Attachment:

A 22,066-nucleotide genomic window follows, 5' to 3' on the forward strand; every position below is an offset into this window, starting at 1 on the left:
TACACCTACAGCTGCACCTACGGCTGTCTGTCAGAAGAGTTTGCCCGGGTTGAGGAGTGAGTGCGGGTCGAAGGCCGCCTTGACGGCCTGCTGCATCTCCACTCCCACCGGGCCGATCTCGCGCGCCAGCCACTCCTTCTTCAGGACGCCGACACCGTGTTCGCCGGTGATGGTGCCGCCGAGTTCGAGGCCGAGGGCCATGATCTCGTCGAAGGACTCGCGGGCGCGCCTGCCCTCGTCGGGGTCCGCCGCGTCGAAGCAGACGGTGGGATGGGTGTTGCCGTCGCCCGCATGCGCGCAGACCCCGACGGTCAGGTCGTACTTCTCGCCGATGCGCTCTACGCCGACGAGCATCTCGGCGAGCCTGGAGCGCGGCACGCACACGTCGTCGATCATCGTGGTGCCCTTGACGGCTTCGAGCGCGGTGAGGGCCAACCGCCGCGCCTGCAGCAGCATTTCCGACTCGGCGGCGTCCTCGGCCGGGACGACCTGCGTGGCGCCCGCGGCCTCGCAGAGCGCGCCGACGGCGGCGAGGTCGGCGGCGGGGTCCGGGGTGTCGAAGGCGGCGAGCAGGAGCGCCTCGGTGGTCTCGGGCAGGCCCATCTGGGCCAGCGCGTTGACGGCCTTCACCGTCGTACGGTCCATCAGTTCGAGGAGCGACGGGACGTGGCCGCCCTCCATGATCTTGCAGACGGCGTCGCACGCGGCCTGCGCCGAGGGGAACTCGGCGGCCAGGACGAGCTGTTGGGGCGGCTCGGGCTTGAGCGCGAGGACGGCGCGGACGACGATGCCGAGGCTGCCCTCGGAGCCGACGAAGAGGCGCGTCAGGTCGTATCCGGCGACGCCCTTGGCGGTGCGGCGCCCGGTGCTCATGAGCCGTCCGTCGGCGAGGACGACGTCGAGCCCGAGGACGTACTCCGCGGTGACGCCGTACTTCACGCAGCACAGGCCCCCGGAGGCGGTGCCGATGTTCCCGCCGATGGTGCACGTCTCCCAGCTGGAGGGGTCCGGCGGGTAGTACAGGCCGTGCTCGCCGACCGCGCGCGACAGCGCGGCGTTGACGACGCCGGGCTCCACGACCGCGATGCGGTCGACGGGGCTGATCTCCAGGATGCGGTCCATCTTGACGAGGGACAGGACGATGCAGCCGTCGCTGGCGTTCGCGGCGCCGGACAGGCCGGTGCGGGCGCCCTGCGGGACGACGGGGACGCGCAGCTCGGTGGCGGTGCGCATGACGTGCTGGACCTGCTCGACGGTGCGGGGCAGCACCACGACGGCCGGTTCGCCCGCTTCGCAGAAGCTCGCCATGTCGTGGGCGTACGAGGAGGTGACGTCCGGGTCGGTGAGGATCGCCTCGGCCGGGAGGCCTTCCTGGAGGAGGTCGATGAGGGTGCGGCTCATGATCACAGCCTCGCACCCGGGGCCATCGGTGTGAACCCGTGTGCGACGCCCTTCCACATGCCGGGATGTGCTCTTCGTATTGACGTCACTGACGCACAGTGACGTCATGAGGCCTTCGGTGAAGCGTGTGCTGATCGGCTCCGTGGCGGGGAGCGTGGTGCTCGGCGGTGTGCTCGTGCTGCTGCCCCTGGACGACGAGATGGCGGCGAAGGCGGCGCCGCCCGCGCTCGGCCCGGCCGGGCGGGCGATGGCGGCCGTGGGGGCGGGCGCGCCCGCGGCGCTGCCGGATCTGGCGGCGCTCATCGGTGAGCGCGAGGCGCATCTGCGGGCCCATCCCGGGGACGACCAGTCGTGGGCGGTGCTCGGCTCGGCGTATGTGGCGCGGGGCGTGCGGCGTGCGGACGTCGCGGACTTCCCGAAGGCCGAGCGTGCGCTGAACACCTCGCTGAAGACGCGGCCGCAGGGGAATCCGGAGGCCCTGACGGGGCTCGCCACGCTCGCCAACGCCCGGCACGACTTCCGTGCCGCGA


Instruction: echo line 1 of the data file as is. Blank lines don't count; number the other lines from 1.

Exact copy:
A 22,066-nucleotide genomic window follows, 5' to 3' on the forward strand; every position below is an offset into this window, starting at 1 on the left: